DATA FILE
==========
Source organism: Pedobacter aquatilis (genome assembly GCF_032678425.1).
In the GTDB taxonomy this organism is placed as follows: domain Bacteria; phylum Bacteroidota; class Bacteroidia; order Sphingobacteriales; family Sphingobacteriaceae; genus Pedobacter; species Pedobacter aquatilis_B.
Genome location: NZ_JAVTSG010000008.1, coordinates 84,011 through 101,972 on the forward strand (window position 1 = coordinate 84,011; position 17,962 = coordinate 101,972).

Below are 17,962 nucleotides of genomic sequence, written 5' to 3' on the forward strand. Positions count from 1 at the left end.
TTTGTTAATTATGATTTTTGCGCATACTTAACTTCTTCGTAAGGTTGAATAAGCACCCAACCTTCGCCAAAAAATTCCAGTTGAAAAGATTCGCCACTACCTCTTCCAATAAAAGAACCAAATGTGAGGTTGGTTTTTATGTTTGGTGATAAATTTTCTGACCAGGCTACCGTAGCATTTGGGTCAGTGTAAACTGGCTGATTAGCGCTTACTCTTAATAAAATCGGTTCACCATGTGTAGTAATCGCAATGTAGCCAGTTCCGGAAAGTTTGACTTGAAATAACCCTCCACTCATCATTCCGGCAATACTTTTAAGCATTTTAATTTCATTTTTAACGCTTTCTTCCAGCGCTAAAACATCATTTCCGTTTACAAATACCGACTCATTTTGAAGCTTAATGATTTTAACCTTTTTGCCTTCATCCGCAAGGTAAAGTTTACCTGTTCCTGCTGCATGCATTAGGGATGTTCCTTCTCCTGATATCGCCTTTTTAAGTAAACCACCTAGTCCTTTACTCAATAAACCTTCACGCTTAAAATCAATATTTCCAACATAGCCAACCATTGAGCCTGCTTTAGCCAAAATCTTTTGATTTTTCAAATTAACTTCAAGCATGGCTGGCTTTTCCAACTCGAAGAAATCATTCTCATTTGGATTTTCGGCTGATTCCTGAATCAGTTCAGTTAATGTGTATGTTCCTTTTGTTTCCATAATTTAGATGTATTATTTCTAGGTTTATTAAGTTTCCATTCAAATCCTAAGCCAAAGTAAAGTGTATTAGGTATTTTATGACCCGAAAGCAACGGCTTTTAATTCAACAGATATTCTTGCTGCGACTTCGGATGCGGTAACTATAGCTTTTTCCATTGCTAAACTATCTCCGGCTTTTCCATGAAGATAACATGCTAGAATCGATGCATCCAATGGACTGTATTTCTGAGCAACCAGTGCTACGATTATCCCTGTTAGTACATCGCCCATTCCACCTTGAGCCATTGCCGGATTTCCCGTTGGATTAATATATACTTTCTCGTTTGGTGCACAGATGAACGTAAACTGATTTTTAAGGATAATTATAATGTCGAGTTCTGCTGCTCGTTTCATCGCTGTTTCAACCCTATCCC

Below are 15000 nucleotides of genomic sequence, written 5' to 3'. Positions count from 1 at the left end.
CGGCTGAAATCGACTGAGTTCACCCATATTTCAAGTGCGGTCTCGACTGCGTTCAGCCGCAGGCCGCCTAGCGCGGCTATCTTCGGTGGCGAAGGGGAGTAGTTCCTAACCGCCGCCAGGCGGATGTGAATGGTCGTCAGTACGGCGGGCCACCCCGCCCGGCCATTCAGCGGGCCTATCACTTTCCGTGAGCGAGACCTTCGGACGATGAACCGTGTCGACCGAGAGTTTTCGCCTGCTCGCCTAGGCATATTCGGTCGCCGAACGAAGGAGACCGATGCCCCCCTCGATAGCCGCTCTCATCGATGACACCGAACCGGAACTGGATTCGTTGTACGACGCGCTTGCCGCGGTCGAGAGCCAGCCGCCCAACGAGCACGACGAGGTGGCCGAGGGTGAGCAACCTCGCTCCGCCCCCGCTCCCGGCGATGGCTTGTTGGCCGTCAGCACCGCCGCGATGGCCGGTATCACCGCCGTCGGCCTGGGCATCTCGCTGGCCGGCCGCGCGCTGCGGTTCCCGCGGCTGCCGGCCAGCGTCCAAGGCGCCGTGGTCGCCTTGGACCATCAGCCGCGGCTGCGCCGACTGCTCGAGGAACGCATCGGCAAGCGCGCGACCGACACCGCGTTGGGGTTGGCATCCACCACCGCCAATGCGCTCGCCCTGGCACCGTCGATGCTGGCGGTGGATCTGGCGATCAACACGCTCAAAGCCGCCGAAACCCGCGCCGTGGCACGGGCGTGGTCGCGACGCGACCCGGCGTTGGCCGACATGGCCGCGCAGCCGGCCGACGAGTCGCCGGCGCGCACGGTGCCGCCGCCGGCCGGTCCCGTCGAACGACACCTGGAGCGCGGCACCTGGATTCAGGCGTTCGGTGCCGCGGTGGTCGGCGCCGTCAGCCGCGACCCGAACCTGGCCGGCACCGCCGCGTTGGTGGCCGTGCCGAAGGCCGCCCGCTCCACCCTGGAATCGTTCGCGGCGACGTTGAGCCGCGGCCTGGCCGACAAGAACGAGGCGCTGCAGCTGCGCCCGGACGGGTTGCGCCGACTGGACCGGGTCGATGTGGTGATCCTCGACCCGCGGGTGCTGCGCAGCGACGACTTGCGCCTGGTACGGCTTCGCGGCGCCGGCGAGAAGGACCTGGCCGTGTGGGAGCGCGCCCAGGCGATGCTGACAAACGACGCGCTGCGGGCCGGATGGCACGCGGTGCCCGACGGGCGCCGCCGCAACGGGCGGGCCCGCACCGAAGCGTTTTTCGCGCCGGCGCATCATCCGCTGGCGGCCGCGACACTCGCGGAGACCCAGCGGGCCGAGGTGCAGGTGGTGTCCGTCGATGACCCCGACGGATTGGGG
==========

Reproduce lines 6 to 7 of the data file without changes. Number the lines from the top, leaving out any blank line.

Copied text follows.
Below are 15000 nucleotides of genomic sequence, written 5' to 3'. Positions count from 1 at the left end.
CGGCTGAAATCGACTGAGTTCACCCATATTTCAAGTGCGGTCTCGACTGCGTTCAGCCGCAGGCCGCCTAGCGCGGCTATCTTCGGTGGCGAAGGGGAGTAGTTCCTAACCGCCGCCAGGCGGATGTGAATGGTCGTCAGTACGGCGGGCCACCCCGCCCGGCCATTCAGCGGGCCTATCACTTTCCGTGAGCGAGACCTTCGGACGATGAACCGTGTCGACCGAGAGTTTTCGCCTGCTCGCCTAGGCATATTCGGTCGCCGAACGAAGGAGACCGATGCCCCCCTCGATAGCCGCTCTCATCGATGACACCGAACCGGAACTGGATTCGTTGTACGACGCGCTTGCCGCGGTCGAGAGCCAGCCGCCCAACGAGCACGACGAGGTGGCCGAGGGTGAGCAACCTCGCTCCGCCCCCGCTCCCGGCGATGGCTTGTTGGCCGTCAGCACCGCCGCGATGGCCGGTATCACCGCCGTCGGCCTGGGCATCTCGCTGGCCGGCCGCGCGCTGCGGTTCCCGCGGCTGCCGGCCAGCGTCCAAGGCGCCGTGGTCGCCTTGGACCATCAGCCGCGGCTGCGCCGACTGCTCGAGGAACGCATCGGCAAGCGCGCGACCGACACCGCGTTGGGGTTGGCATCCACCACCGCCAATGCGCTCGCCCTGGCACCGTCGATGCTGGCGGTGGATCTGGCGATCAACACGCTCAAAGCCGCCGAAACCCGCGCCGTGGCACGGGCGTGGTCGCGACGCGACCCGGCGTTGGCCGACATGGCCGCGCAGCCGGCCGACGAGTCGCCGGCGCGCACGGTGCCGCCGCCGGCCGGTCCCGTCGAACGACACCTGGAGCGCGGCACCTGGATTCAGGCGTTCGGTGCCGCGGTGGTCGGCGCCGTCAGCCGCGACCCGAACCTGGCCGGCACCGCCGCGTTGGTGGCCGTGCCGAAGGCCGCCCGCTCCACCCTGGAATCGTTCGCGGCGACGTTGAGCCGCGGCCTGGCCGACAAGAACGAGGCGCTGCAGCTGCGCCCGGACGGGTTGCGCCGACTGGACCGGGTCGATGTGGTGATCCTCGACCCGCGGGTGCTGCGCAGCGACGACTTGCGCCTGGTACGGCTTCGCGGCGCCGGCGAGAAGGACCTGGCCGTGTGGGAGCGCGCCCAGGCGATGCTGACAAACGACGCGCTGCGGGCCGGATGGCACGCGGTGCCCGACGGGCGCCGCCGCAACGGGCGGGCCCGCACCGAAGCGTTTTTCGCGCCGGCGCATCATCCGCTGGCGGCCGCGACACTCGCGGAGACCCAGCGGGCCGAGGTGCAGGTGGTGTCCGTCGATGACCCCGACGGATTGGGG